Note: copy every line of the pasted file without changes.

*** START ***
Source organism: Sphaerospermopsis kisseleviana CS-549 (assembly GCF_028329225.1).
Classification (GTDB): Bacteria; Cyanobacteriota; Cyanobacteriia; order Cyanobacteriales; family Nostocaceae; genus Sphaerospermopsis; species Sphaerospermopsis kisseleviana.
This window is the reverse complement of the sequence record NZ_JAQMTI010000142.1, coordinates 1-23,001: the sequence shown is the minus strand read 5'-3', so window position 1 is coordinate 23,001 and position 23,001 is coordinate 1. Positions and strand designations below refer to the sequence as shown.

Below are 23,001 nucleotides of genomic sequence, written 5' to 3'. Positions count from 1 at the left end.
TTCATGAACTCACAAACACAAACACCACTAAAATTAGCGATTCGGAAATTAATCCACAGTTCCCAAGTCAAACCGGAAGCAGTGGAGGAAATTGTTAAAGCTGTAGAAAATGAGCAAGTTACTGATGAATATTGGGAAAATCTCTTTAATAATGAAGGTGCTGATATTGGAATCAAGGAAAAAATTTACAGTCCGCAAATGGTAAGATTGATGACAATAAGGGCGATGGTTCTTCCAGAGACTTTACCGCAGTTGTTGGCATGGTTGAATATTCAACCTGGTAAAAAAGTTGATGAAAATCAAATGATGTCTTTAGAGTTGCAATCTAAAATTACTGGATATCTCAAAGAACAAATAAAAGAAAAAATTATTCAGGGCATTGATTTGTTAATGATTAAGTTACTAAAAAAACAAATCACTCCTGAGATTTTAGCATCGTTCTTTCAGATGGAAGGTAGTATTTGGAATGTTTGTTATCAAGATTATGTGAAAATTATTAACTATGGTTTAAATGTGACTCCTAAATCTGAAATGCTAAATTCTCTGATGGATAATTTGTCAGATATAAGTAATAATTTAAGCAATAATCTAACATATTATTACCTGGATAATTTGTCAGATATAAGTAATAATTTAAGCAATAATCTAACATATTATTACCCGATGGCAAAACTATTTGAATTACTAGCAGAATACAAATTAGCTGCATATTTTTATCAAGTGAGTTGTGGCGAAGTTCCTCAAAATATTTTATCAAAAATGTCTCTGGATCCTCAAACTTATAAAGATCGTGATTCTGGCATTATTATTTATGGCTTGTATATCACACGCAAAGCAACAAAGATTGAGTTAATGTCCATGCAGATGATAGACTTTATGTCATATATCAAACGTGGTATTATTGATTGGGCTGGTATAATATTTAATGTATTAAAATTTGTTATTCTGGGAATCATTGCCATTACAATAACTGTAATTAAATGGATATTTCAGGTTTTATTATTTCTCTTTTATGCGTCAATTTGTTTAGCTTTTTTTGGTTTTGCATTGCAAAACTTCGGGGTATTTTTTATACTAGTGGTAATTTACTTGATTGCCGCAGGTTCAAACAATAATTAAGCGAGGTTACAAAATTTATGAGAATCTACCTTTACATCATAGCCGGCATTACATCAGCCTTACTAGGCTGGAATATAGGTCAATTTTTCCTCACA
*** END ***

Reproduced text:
Source organism: Sphaerospermopsis kisseleviana CS-549 (assembly GCF_028329225.1).
Classification (GTDB): Bacteria; Cyanobacteriota; Cyanobacteriia; order Cyanobacteriales; family Nostocaceae; genus Sphaerospermopsis; species Sphaerospermopsis kisseleviana.
This window is the reverse complement of the sequence record NZ_JAQMTI010000142.1, coordinates 1-23,001: the sequence shown is the minus strand read 5'-3', so window position 1 is coordinate 23,001 and position 23,001 is coordinate 1. Positions and strand designations below refer to the sequence as shown.

Below are 23,001 nucleotides of genomic sequence, written 5' to 3'. Positions count from 1 at the left end.
TTCATGAACTCACAAACACAAACACCACTAAAATTAGCGATTCGGAAATTAATCCACAGTTCCCAAGTCAAACCGGAAGCAGTGGAGGAAATTGTTAAAGCTGTAGAAAATGAGCAAGTTACTGATGAATATTGGGAAAATCTCTTTAATAATGAAGGTGCTGATATTGGAATCAAGGAAAAAATTTACAGTCCGCAAATGGTAAGATTGATGACAATAAGGGCGATGGTTCTTCCAGAGACTTTACCGCAGTTGTTGGCATGGTTGAATATTCAACCTGGTAAAAAAGTTGATGAAAATCAAATGATGTCTTTAGAGTTGCAATCTAAAATTACTGGATATCTCAAAGAACAAATAAAAGAAAAAATTATTCAGGGCATTGATTTGTTAATGATTAAGTTACTAAAAAAACAAATCACTCCTGAGATTTTAGCATCGTTCTTTCAGATGGAAGGTAGTATTTGGAATGTTTGTTATCAAGATTATGTGAAAATTATTAACTATGGTTTAAATGTGACTCCTAAATCTGAAATGCTAAATTCTCTGATGGATAATTTGTCAGATATAAGTAATAATTTAAGCAATAATCTAACATATTATTACCTGGATAATTTGTCAGATATAAGTAATAATTTAAGCAATAATCTAACATATTATTACCCGATGGCAAAACTATTTGAATTACTAGCAGAATACAAATTAGCTGCATATTTTTATCAAGTGAGTTGTGGCGAAGTTCCTCAAAATATTTTATCAAAAATGTCTCTGGATCCTCAAACTTATAAAGATCGTGATTCTGGCATTATTATTTATGGCTTGTATATCACACGCAAAGCAACAAAGATTGAGTTAATGTCCATGCAGATGATAGACTTTATGTCATATATCAAACGTGGTATTATTGATTGGGCTGGTATAATATTTAATGTATTAAAATTTGTTATTCTGGGAATCATTGCCATTACAATAACTGTAATTAAATGGATATTTCAGGTTTTATTATTTCTCTTTTATGCGTCAATTTGTTTAGCTTTTTTTGGTTTTGCATTGCAAAACTTCGGGGTATTTTTTATACTAGTGGTAATTTACTTGATTGCCGCAGGTTCAAACAATAATTAAGCGAGGTTACAAAATTTATGAGAATCTACCTTTACATCATAGCCGGCATTACATCAGCCTTACTAGGCTGGAATATAGGTCAATTTTTCCTCACA